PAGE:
Is there any difference between 'Bad English' and 'Poor English'? If yes, when I should use them?
Yes. "Bad English" is an example of "Bad English". "Poor English" is an example of Proper English.
"Bad English" is grammatically correct, and perfectly understandable. But in contexts where both "bad" and "poor" are appropriate (and have the same meaning), "bad" is informal, whereas "poor" is formal. Most native English speakers learn the word "bad" before they learn the word "poor".
For example, a school teacher might talk about a student who has "poor English language skills"; she might want her students to "speak English well". (Notice that "well" is an adverb, which modifies "speak".)
The student might just care about whether he has "good English" or "bad English". If he just started learning, then he probably knows the word "bad", but he might not know the word "poor". So people with "bad English" are less likely to say things like "poor English".
By the way, there are many situations where "bad" and "poor" are not synonyms. For example, Michael Jackson sang "I'm bad." But he had lots of money, so he was not "poor" financially. He was also a very good poet and singer, so he was not a "poor" artist.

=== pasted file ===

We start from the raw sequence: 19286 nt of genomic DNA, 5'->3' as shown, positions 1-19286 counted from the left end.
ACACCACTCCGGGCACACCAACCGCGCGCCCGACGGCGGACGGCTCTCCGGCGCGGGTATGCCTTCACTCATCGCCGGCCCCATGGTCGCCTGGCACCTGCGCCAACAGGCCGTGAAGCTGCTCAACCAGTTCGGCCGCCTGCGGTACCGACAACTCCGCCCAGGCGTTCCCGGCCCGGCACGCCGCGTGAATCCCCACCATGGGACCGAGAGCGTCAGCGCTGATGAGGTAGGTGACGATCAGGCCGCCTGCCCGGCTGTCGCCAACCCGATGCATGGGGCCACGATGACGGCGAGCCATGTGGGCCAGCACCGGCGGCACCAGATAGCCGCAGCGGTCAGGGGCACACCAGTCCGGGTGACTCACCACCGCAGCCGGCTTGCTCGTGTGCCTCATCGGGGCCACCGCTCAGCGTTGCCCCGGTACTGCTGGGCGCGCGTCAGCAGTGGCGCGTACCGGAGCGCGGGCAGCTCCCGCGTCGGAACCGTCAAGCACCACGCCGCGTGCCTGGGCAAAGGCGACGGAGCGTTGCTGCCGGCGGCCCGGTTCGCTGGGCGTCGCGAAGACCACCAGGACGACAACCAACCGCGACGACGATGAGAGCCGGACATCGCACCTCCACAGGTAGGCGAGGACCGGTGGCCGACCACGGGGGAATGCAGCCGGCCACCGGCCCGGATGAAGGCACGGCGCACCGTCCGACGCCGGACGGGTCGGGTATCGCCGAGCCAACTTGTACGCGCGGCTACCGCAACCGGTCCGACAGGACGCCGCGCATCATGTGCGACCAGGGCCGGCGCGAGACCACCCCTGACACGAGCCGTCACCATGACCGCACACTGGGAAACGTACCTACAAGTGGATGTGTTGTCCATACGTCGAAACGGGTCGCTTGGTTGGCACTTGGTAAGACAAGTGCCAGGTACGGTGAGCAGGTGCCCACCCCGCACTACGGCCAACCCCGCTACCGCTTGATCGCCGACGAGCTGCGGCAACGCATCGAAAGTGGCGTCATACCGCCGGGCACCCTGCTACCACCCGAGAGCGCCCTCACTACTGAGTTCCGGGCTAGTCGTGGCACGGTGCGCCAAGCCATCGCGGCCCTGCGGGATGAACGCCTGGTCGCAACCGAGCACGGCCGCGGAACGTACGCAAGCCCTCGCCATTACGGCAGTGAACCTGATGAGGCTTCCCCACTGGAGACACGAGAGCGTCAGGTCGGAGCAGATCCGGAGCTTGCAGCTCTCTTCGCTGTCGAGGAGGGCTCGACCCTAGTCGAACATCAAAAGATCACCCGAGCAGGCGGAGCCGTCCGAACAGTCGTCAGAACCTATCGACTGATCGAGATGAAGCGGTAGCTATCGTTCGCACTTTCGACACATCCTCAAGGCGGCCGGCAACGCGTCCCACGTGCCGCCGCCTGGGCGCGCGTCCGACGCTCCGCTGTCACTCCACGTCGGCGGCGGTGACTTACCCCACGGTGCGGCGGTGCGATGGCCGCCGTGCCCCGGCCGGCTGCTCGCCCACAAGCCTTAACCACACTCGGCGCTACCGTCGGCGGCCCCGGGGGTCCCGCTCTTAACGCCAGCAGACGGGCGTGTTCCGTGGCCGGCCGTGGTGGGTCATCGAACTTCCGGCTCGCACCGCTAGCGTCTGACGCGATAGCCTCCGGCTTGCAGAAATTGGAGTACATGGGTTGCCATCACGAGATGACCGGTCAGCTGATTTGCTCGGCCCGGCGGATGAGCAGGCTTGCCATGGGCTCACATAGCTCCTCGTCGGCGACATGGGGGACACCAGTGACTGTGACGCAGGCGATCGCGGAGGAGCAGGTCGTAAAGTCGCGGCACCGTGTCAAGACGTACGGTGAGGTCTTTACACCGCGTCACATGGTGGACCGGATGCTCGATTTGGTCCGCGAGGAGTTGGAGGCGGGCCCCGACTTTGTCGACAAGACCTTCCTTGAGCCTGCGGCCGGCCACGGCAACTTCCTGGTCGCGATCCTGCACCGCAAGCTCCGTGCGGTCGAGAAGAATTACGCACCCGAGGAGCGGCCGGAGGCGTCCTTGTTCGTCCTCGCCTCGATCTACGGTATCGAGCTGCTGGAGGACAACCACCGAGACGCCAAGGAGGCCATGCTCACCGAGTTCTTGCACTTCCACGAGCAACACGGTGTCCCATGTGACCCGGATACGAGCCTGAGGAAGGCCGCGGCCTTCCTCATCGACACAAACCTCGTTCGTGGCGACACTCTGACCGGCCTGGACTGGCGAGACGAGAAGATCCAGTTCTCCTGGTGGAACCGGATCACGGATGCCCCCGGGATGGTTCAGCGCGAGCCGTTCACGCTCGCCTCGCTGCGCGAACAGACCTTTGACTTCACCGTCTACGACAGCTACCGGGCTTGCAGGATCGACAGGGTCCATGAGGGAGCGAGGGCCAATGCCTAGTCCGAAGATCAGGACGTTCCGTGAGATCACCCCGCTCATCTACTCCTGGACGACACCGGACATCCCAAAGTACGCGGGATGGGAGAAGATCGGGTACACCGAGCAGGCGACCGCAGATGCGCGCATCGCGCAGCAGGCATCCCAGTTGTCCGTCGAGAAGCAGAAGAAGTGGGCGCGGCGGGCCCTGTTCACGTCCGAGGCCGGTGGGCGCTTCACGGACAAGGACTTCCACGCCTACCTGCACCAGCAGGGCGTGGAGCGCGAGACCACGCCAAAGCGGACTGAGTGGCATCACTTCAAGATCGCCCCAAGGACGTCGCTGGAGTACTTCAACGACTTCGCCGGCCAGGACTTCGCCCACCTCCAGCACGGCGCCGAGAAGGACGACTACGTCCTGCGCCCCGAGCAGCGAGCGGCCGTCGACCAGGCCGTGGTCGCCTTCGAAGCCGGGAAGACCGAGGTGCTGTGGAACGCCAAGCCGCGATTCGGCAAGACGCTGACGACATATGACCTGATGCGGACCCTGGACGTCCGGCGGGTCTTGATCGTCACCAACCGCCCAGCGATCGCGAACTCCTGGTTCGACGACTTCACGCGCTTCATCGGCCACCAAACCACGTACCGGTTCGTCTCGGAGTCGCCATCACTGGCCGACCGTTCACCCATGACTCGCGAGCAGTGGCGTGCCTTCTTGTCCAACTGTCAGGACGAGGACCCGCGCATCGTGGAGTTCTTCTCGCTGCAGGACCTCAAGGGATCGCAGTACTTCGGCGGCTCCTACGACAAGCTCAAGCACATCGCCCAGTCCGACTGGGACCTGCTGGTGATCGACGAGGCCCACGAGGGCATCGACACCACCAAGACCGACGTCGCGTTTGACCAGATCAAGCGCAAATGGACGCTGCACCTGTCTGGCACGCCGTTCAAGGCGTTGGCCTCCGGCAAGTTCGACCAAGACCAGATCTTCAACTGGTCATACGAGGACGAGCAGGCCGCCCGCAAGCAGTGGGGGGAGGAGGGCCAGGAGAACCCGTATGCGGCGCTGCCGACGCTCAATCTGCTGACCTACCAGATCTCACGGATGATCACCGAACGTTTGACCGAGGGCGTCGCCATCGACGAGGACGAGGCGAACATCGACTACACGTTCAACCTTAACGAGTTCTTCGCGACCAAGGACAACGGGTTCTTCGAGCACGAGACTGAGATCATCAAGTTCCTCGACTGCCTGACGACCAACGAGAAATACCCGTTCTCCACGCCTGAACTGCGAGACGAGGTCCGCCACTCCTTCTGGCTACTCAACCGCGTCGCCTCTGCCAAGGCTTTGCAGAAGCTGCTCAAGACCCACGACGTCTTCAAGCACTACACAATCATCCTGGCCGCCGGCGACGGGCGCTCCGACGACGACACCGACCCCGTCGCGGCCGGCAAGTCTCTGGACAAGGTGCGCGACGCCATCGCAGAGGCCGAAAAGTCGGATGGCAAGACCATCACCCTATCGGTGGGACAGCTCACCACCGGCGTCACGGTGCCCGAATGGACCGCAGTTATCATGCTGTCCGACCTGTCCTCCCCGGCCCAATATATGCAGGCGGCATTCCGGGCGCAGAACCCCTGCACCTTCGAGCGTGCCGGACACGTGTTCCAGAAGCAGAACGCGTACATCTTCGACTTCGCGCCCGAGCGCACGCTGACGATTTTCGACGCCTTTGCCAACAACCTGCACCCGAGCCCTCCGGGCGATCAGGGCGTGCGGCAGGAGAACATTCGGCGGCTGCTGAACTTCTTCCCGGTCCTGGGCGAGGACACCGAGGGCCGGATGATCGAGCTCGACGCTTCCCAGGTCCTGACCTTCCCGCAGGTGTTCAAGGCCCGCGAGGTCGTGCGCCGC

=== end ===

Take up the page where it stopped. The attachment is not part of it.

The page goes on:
I’m sorry but the above answers to this question, of bad vs poor English, are shockingly incorrect! In fact, the words “good” and “bad” imply a sense of morality, like right and wrong; therefore “bad English” actually means “evil English” or “misbehaving English”—-which are nonsensical. So the correct expression would be “poor English.” However, it would be still linguistically incorrect to say “Bill speaks poor English.” It would be more correct to say “Bill speaks English poorly,” or most correctly “Bill speaks English incorrectly.” Just remember, good and bad, and right and wrong imply a sense of morality—-righteous and evil; whereas correct and incorrect mean just that.